To illustrate this principle, think of a tall building, a skyscraper of one hundred stories: if the foundation is made of sand, it doesn’t matter if you build the upper stories with the strongest steel beams that you can buy. The whole building will eventually teeter, and then totter, and then the whole thing will fall, including those strong, steel beams. It’s very similar with God’s grace, which builds upon the natural qualities that we do or do not have through human cultivation.
We are blessed, in the 2000 year history of Jesus’ Church, to have many saints who not only pray for us from Heaven, but who also show us two things: how to turn our sins over to Jesus, and how to grow in holiness, by focusing less and less on our self. In the life of each saint, God’s grace builds on human nature. Consider just one of those saints as an example.
In November of 1534, the Parliament of England passed a law stating that the king of England ruled not only the civil order within his realm, but the spiritual order as well: that is to say, the king was to be called “the head of the Church in England”. This law was drawn up into an oath called the “Oath of Supremacy”, which all noblemen were required to sign as a testimony of their allegiance to the king. Inasmuch as bishops were also noblemen in England, the signing of the “Oath of Supremacy” was put before every Catholic bishop in England, and every one of them took pen in hand and signed the oath, except John Fisher, the bishop of Rochester.
Bishop Fisher had the sort of steadfastness that we see in Jesus today. In the same way that Jesus “resolutely determined to journey to Jerusalem”, the scene of his trial and crucifixion, so Bishop Fisher was steadfast in recognizing that for a person to keep his head on straight in life, he has to be willing to put first things first—to put spiritual goals ahead of worldly ones, and to put the Truth ahead of his own self.
Not surprisingly, the steadfastness of Bishop Fisher was met with his arrest and imprisonment in the Tower of London. His loyalty to the universal Church was recognized when Pope Paul III named him a cardinal and sent him the red galero of a cardinal (the galero is a large brimmed cap). King Henry VIII was infuriated, and replied, “Let the pope send him a hat. I will see to it that whenever it arrives, John Fisher will wear it on his shoulders, for head he shall have none.” Meanwhile, Bishop John Fisher spent the months of his imprisonment in prayer, asking God to strengthen him up to the moment of his death, which came with his beheading on June 22, 1535. In His martyrdom, Bishop John Fisher united Himself to Jesus on Calvary.
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As Jesus heads resolutely to Jerusalem, the City of Peace, He knows that His vocation is to bring peace to each human person. Peace is often, unfortunately, not commonplace in our earthly lives. You and I may not face the sort of persecution and trial that St. John Fisher did, but we never seem to have a lot of peace in our lives. Nonetheless, Jesus at the Last Supper said, “Peace I leave you, my peace I give you”. Where is this peace in our lives?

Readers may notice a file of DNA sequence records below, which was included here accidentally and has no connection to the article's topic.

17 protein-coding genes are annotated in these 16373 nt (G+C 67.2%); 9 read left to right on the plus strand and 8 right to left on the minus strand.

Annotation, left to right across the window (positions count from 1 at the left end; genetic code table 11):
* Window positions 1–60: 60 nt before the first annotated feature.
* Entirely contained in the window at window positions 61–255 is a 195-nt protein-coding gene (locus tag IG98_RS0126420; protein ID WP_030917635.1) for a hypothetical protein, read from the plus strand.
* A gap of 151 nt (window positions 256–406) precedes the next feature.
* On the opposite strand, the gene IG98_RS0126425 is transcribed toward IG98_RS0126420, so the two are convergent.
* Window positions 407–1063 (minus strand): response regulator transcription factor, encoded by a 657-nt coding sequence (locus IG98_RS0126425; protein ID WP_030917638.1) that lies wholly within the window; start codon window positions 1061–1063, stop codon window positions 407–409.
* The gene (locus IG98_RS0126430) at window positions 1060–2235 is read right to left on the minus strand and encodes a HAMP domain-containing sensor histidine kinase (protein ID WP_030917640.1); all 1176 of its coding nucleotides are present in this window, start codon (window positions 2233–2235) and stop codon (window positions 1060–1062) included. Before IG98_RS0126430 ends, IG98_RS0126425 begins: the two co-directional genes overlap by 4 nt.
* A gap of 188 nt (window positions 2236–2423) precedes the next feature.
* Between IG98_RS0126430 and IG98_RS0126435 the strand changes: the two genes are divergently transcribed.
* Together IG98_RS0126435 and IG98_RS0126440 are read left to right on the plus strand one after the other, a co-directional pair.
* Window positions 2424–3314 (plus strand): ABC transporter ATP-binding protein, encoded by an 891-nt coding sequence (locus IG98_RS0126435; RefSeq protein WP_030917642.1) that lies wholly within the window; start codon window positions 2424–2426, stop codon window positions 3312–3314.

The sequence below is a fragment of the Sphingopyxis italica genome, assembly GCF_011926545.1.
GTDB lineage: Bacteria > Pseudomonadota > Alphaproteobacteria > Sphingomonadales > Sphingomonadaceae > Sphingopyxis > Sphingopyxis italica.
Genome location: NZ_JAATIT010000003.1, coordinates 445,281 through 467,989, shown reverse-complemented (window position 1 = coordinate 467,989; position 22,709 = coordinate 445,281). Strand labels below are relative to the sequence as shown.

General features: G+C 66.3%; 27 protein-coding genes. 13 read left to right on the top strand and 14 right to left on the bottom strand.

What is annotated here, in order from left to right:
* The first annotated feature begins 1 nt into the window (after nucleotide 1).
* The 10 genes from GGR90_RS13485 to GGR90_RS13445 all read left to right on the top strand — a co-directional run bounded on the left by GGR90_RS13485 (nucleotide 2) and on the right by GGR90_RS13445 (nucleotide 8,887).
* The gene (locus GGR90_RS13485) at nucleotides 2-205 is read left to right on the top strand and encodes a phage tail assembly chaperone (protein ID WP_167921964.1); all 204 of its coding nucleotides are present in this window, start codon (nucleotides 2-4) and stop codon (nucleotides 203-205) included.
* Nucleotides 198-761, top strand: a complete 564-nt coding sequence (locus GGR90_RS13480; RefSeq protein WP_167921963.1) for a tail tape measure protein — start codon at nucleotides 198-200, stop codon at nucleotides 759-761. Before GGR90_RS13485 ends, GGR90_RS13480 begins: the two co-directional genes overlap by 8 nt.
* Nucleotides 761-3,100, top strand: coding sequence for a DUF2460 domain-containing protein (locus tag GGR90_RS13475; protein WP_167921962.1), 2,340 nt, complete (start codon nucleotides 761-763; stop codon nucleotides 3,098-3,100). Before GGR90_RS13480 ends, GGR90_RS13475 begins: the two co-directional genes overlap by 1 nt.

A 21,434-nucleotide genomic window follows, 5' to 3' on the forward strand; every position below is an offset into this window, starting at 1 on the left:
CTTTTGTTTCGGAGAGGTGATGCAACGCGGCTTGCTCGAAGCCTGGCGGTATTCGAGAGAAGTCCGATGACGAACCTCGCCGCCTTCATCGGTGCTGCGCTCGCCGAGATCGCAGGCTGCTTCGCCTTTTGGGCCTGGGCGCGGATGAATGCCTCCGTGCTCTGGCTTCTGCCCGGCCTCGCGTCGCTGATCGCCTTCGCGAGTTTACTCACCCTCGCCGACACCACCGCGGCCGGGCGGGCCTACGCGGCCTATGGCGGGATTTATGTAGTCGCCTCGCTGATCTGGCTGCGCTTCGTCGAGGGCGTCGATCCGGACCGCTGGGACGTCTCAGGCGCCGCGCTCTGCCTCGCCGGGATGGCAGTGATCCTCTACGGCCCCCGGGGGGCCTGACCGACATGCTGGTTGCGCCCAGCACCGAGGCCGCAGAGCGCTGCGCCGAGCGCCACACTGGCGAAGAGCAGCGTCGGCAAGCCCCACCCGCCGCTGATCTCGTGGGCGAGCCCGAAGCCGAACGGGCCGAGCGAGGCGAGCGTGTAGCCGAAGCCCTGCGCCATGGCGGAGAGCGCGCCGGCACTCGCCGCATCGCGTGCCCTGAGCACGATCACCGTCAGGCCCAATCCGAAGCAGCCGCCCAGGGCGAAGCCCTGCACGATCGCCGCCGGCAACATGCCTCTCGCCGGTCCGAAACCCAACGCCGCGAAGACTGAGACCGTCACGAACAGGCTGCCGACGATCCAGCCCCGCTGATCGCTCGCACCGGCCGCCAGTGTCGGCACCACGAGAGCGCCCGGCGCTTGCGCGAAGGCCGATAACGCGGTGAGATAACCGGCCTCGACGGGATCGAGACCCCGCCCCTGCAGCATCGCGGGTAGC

Here’s a way to answer that question. Ask yourself just how seriously you take the two most important moments in your life: the two moments that determine whether your life will have abiding peace in it.
What are the two most important moments in your life? They don’t involve the moment of your birth, or the birth of your first child; not your graduation from school, or the graduation of your last child; not the day of your wedding, or the day you bought your first house; not even the day of your baptism.
You speak of, and pray about, these two most important moments of your life when you pray the “Hail Mary”. Whenever you turn to our Blessed Mother in this prayer, you speak of those two most important moments of your life, which are: #1, now; and #2, the hour of your death.
The two most important moments of your life are now and the hour of your death. Maybe we know others who live as if the moment of death will never arrive: they live only for “now”. The fact is, though, that every “now” of our life bears a direct impact on which eternal dwelling God will send us packing for at the hour of our death. Everything we do now, or don’t do now, bears on that moment at the hour of our death.
Each of us as a Christian does not control his or her life. If you do believe you are in control of your life, the life you’re imagining as your own is certainly not the life God wants for you, and which Jesus died to give you. If you are firmly resolved to prepare your self for the hour of your death, you will be firmly resolved in the “now” of every moment to follow what God is calling you to do. In other words, God’s will is the thread that links the pearls of your now, and of the hour of your death. Both are pearls of great price, so don’t squander either.
Every day God calls us to follow Him. If we worthily receive the Body and Blood, soul and divinity of Jesus in the Eucharist, He will strengthen us at every “now” of the coming week. He wants us to accept the spiritual strength we need to cultivate the virtues of human life, to more closely follow Jesus, and to experience every single day the peace of our heavenly Father.
 John 14:27.